In this tactic, an ISP that is well-peered at an IXP sells access to the routes that it learned at the exchange.
In this scenario (Figure 11-17), ISP X agrees to sell access to all of the routes that are learned through its peering relationships at the exchange, including ISP B routes, which ISP A desires. The price for partial transit is sold at slightly above the price of transport into the IXP, so ISP X can present a compelling case to ISP A:
“For about the same price as the cost of building into the IXP, you can hear all of the routes that I hear. I have been here for a decade and have many legacy peering relationships that you will not be able to get. I will even throw in my own customer routes. You won’t have to pay the cost for IXP membership; you will have no peering port fees, no colocation costs, or costs for additional routers; and you won’t need any peering people to find peers and establish sessions. Your traffic will simply pass through my router before reaching your target peers. You get all of the benefits of peering without the headaches.”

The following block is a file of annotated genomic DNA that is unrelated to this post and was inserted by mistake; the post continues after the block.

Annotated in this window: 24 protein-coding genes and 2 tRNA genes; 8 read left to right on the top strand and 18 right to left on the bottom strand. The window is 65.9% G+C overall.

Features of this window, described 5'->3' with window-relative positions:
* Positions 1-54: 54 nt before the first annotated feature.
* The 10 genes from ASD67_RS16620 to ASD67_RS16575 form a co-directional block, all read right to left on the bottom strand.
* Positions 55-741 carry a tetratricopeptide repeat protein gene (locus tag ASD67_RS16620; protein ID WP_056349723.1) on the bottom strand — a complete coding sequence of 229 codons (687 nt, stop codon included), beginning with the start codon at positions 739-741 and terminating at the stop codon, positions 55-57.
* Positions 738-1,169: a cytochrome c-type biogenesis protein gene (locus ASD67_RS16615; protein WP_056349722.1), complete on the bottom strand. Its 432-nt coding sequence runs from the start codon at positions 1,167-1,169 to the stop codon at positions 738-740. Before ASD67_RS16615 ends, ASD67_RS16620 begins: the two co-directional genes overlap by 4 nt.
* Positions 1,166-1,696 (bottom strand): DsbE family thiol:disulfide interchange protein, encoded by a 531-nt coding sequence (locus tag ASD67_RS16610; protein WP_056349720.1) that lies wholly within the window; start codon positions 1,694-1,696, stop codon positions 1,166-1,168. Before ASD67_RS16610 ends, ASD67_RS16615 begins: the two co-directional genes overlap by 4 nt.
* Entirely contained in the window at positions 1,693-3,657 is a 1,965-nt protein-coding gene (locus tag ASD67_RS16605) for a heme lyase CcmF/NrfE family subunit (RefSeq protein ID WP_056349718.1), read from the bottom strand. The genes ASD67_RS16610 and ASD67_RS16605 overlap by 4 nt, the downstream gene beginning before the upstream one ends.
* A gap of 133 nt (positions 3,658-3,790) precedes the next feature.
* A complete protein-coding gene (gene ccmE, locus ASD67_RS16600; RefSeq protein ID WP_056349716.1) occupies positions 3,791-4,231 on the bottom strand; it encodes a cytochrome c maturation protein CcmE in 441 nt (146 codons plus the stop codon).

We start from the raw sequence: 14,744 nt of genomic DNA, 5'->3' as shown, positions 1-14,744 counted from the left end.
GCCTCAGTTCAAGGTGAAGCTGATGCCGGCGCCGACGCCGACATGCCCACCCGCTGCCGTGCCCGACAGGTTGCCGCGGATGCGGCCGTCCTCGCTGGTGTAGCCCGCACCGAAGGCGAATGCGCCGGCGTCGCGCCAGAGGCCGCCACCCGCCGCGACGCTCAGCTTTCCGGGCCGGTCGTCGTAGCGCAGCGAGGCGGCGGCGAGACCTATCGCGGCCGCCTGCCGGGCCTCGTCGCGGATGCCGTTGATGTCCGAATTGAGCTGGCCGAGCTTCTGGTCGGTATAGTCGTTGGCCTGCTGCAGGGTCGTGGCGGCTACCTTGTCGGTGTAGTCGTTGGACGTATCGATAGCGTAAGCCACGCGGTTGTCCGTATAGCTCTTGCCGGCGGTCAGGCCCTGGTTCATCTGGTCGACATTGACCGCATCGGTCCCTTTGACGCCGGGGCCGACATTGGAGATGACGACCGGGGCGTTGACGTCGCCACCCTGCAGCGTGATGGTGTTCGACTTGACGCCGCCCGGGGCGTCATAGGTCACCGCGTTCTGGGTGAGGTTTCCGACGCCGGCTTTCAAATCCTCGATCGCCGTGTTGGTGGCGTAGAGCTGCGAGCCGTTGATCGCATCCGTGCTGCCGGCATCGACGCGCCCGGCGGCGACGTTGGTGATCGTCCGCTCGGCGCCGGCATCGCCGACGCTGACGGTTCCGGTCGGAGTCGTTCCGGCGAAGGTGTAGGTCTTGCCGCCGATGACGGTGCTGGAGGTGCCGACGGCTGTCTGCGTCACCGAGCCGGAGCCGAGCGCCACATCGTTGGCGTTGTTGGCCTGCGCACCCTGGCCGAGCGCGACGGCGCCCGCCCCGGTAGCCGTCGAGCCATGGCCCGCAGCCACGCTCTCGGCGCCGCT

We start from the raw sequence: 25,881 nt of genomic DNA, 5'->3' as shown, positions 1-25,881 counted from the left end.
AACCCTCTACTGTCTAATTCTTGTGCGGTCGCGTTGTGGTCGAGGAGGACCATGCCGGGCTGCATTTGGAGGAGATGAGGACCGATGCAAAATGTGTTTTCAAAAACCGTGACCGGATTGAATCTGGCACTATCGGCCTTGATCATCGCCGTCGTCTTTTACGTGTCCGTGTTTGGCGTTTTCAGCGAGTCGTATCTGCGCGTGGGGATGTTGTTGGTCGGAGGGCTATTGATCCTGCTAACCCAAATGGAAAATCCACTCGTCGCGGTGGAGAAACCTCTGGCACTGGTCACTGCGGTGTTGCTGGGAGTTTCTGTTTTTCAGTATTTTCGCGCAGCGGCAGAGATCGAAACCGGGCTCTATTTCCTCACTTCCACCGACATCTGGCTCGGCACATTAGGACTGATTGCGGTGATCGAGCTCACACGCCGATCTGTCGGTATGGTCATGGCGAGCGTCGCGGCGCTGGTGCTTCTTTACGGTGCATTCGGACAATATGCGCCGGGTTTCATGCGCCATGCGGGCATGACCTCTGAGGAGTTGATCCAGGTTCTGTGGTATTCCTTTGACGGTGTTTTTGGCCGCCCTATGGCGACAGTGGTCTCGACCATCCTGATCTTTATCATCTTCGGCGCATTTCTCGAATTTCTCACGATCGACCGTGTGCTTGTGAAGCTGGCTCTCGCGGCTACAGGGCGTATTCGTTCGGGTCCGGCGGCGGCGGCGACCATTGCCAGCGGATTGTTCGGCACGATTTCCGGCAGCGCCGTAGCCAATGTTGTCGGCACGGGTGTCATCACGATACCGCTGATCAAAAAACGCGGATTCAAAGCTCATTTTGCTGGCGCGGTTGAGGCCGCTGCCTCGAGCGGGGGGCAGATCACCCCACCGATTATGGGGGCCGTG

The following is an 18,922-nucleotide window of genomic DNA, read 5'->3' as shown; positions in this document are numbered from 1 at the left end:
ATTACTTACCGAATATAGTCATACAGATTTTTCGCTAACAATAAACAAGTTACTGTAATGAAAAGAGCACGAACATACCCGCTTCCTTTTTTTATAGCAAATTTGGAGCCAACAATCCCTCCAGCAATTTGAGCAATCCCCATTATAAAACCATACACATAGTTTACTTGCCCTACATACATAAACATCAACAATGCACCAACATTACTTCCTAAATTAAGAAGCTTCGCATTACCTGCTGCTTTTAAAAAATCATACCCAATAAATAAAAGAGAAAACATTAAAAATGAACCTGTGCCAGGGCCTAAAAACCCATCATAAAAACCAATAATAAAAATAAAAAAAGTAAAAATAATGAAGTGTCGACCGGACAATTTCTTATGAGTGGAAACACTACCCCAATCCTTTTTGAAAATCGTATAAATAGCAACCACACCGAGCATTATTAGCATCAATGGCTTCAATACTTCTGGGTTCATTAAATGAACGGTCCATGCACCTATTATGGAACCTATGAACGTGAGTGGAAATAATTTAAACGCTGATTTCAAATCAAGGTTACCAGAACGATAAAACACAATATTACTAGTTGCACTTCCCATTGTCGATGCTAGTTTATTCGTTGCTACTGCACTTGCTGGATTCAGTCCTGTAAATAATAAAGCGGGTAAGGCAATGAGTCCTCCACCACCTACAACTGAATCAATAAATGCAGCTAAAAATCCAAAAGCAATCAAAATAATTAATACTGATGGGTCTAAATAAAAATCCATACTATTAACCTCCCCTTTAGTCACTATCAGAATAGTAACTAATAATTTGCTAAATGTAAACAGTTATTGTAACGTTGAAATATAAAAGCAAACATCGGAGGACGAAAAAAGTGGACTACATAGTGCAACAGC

Notice that ISP X announces all routes through its router. This setup does not achieve a true peering relationship between ISP A and ISP B because there is a network (ISP X) in between. It is still, however, a useful tactic to quickly obtain exchange point routes. This setup is also interesting because it can be very inexpensive for ISP X to provision and sell.
Figure 11-17. Access peer through partial transit sale.